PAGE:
One of three Ulfberht swords found in the territory of the Volga Bulgars. Its hilt (classified as Petersen type T-2) is decorated with three lines of round holes inlaid with twisted silver wire. Image credit: DbachmannCC BY-SA 4.0

"The swords were far better than any other swords made, before or since, in Europe. And these must have been extraordinarily valuable to their contemporaries because of their properties.

One or two swords I looked at seemed to be different. They were made of steel, which I'd never seen in a medieval object before or since. This seems to be a completely different material.

The first thing that strikes you is that there are none of these long, grey slag inclusions, which make the metal brittle. The uniformity is more like modern steel than it is medieval one. And it has got a carbon content of about three times as much as the medieval steel we looked at a moment ago. I thought it was very odd. I couldn't think of a reason for it.

The material used was novel material, not found anywhere else in Europe in the middle ages," Dr. William says.

"The biggest mystery is where did they (the Vikings) get this raw material? We have no archaeological evidence of any crucible steel production in Europe until 800 years later," Richard Furrer asks in the NOVA documentary.

Scientists suspect the metal came from the Middle East.

Ulfbehrt Sword

Spatha, an Ulfberht sword, from the Rhine at Mannheim, 1st half of the 9th century, displayed at the Germanisches Nationalmuseum, Nuremberg. Image credit: Martin Kraft - CC BY-SA 3.0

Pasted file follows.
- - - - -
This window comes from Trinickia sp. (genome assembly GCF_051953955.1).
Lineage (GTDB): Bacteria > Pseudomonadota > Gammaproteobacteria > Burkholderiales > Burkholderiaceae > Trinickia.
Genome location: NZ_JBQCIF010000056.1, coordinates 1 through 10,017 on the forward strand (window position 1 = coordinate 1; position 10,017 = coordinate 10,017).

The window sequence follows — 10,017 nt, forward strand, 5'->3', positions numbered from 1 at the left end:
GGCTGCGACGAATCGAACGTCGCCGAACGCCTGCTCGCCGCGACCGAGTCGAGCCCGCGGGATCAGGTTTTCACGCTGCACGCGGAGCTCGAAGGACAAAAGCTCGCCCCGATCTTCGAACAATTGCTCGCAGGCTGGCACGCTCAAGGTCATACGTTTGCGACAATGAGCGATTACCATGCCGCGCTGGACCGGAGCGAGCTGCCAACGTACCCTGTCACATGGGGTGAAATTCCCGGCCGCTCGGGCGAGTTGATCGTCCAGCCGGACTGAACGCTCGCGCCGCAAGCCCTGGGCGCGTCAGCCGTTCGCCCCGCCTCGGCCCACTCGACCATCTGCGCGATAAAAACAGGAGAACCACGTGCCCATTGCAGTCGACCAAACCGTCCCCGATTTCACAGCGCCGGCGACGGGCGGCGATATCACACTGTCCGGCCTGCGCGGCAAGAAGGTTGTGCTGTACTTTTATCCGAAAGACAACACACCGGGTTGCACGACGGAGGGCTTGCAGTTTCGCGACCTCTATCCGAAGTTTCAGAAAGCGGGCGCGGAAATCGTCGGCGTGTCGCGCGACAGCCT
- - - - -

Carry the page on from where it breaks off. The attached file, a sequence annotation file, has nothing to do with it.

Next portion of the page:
"The interesting thing is that the most Ulfbehrt swords are dated from exactly the same time when the Volga trade route was open, that is from the early 800s to the mid-1,000s.

I think it's very likely that the steel you find in the Ulfberht swords originated from Iran. I would guess that you bought it from friendly trading connections in Iran, paid with furs and other Nordic commodities, and took it back on the small ships that you used on the rivers," says Fredrik Charpentier Ljungqvist, Secretary for the Centre of Medieval Studies at Stockholm University, Sweden.

The Vikings were among the fiercest warriors of all time. However, not many of them carried the Ulfberht sword. Created by using a process that would remain unknown to the Vikings' rivals for centuries, the Ulfberht was a revolutionary high-tech tool. It was also a real work of art. The swords were inscribed with the signature "+ULFBERH+T," but the origin of the name remains a mystery.

Considered one of the most excellent swords ever made, it remains a fearsome weapon more than a millennium after it last saw battle. How did Viking sword makers design and build the Ulfberht, and what was the weapon's role in history?

We have come one step closer to unraveling the mystery of the enigmatic Ulfberht Sword, but we still do not possess complete knowledge about this ancient Viking artifact.

Written by - Ellen Lloyd – AncientPages.com

Updated on January 21, 2024

Copyright © AncientPages.com  All rights reserved. This material may not be published, broadcast, rewritten or redistributed in whole or part without the express written permission of AncientPages.com

Expand for references


University of Stockholm

Oakeshott R. Ewart, The Sword in the Age of Chivalry

The Norwegian Viking Swords